Esther, CHAPTER 1
Dream of Mordecai.
In the second year of the reign of Ahasuerus the great, on the first day of Nisan, Mordecai, son of Jair, son of Shimei, son of Kish, of the tribe of Benjamin, had a dream.
He was a Jew residing in the city of Susa, a prominent man who served at the king’s court,
and one of the captives whom Nebuchadnezzar, king of Babylon, had taken from Jerusalem with Jeconiah, king of Judah.
This was his dream. There was noise and tumult, thunder and earthquake―confusion upon the earth.
Two great dragons advanced, both poised for combat. They uttered a mighty cry,
and at their cry every nation prepared for war, to fight against the nation of the just.
It was a dark and gloomy day. Tribulation and distress, evil and great confusion, lay upon the earth.
The whole nation of the just was shaken with fear at the evils to come upon them, and they expected to perish.
Then they cried out to God, and from their crying there arose, as though from a tiny spring, a mighty river, a flood of water.
The light of the sun broke forth; the lowly were exalted and they devoured the boastful.
Having seen this dream and what God intended to do, Mordecai awoke. He kept it in mind, and tried in every way, until night, to understand its meaning.
Mordecai Thwarts an Assassination.
Mordecai lodged in the courtyard with Bigthan and Teresh, two eunuchs of the king who guarded the courtyard.
He overheard them plotting, investigated their plans, and discovered that they were preparing to assassinate King Ahasuerus. So he informed the king about them.
The king had the two eunuchs questioned and, upon their confession, put to death.
Then the king had these things recorded; Mordecai, too, put them into writing.
The king also appointed Mordecai to serve at the court, and rewarded him for his actions.
Haman, however, son of Hammedatha, a Bougean, who was held in high honor by the king, sought to harm Mordecai and his people because of the two eunuchs of the king.
The Banquet of Ahasuerus.
During the reign of Ahasuerus―the same Ahasuerus who ruled over a hundred and twenty-seven provinces from India to Ethiopia―
while he was occupying the royal throne in the royal precinct of Susa,
in the third year of his reign, he gave a feast for all his officials and ministers: the Persian and Median army officers, the nobles, and the governors of the provinces.
For as many as a hundred and eighty days, he displayed the glorious riches of his kingdom and the resplendent wealth of his royal estate.
At the end of this time the king gave a feast of seven days in the garden court of the royal palace for all the people, great and small, who were in the royal precinct of Susa.
There were white cotton draperies and violet hangings, held by cords of fine crimson linen from silver rings on marble pillars. Gold and silver couches were on a mosaic pavement, which was of porphyry, marble, mother-of-pearl, and colored stones.
Drinks were served in a variety of golden cups, and the royal wine flowed freely, as befitted the king’s liberality.
By ordinance of the king the drinking was unstinted, for he had instructed all the stewards of his household to comply with the good pleasure of everyone.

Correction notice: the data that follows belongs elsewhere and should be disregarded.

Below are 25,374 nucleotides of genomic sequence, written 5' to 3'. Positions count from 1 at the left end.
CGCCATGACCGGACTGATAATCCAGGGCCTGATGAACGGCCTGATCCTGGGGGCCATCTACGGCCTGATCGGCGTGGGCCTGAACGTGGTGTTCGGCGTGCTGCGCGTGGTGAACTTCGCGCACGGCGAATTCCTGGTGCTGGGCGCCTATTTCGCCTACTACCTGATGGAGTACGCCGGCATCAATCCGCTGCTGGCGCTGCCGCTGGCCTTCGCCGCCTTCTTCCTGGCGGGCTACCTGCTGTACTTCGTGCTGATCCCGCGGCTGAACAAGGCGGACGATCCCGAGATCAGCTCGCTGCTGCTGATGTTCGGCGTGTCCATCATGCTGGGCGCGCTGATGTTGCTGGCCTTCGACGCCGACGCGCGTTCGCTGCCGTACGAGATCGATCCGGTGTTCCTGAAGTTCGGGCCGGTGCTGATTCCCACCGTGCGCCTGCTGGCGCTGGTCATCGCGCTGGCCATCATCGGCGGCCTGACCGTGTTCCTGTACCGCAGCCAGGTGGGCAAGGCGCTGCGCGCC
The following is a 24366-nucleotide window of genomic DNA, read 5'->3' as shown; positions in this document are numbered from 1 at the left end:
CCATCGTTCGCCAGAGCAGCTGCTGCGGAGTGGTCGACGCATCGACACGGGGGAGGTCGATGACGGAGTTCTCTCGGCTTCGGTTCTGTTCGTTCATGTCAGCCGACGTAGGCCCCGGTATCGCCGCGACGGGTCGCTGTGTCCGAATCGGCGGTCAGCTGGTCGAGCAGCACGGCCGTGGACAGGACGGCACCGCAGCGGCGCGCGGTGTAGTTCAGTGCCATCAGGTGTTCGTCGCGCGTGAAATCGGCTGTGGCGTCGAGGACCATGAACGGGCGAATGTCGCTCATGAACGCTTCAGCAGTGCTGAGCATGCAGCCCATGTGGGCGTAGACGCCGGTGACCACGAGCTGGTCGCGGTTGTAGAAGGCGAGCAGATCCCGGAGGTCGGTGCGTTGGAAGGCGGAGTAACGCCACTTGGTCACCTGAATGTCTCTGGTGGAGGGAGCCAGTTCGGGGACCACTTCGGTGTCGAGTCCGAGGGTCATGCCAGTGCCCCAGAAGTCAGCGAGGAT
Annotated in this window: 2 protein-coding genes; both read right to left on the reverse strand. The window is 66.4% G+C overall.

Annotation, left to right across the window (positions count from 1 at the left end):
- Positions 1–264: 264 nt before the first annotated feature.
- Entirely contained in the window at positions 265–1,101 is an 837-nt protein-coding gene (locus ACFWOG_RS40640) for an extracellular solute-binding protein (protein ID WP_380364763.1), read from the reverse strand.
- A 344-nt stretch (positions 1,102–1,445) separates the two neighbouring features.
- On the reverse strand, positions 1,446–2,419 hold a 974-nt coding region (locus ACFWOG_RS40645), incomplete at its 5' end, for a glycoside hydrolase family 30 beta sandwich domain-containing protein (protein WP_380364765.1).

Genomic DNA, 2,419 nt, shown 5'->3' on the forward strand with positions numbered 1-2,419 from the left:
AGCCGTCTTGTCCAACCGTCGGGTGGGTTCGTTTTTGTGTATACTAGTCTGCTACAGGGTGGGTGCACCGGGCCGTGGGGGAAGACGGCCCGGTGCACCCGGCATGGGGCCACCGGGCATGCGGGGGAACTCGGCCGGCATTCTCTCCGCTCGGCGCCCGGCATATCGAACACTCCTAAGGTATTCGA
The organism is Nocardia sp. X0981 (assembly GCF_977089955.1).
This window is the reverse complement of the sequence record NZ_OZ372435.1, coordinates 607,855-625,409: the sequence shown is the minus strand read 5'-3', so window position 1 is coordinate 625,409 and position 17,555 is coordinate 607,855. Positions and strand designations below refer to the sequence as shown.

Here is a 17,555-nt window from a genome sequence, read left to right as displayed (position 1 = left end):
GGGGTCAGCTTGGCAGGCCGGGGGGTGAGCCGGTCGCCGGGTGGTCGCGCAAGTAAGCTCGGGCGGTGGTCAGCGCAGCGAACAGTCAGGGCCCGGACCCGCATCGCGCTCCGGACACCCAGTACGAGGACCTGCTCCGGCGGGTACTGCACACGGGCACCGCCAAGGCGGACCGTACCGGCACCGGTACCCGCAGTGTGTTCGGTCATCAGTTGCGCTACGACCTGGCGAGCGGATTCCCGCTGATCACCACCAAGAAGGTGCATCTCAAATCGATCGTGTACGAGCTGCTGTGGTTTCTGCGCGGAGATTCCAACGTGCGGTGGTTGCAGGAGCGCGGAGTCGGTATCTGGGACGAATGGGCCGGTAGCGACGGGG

Queen Vashti also gave a feast for the women in the royal palace of King Ahasuerus.
Refusal of Vashti.
On the seventh day, when the king was merry with wine, he instructed Mehuman, Biztha, Harbona, Bigtha, Abagtha, Zethar, and Carkas, the seven eunuchs who attended King Ahasuerus,
to bring Queen Vashti into his presence wearing the royal crown, that he might display her beauty to the populace and the officials, for she was lovely to behold.
But Queen Vashti refused to come at the royal order issued through the eunuchs. At this the king’s wrath flared up, and he burned with fury.
He conferred with the sages who understood the times, because the king’s business was conducted in general consultation with lawyers and jurists.
He summoned Carshena, Shethar, Admatha, Tarshish, Meres, Marsena, and Memucan, the seven Persian and Median officials who were in the king’s personal service and held first rank in the realm,
and asked them, “What is to be done by law with Queen Vashti for disobeying the order of King Ahasuerus issued through the eunuchs?”
In the presence of the king and of the officials, Memucan answered: “Queen Vashti has not wronged the king alone, but all the officials and the populace throughout the provinces of King Ahasuerus.
For the queen’s conduct will become known to all the women, and they will look with disdain upon their husbands when it is reported, ‘King Ahasuerus commanded that Queen Vashti be ushered into his presence, but she would not come.’
This very day the Persian and Median noblewomen who hear of the queen’s conduct will recount it to all the royal officials, and disdain and rancor will abound.
If it please the king, let an irrevocable royal decree be issued by him and inscribed among the laws of the Persians and Medes, forbidding Vashti to come into the presence of King Ahasuerus and authorizing the king to give her royal dignity to one more worthy than she.
Thus, when the decree that the king will issue is published throughout his realm, vast as it is, all wives will honor their husbands, from the greatest to the least.”
This proposal pleased the king and the officials, and the king acted on the advice of Memucan.
He sent letters to all the royal provinces, to each province in its own script and to each people in its own language, to the effect that every man should be lord in his own home.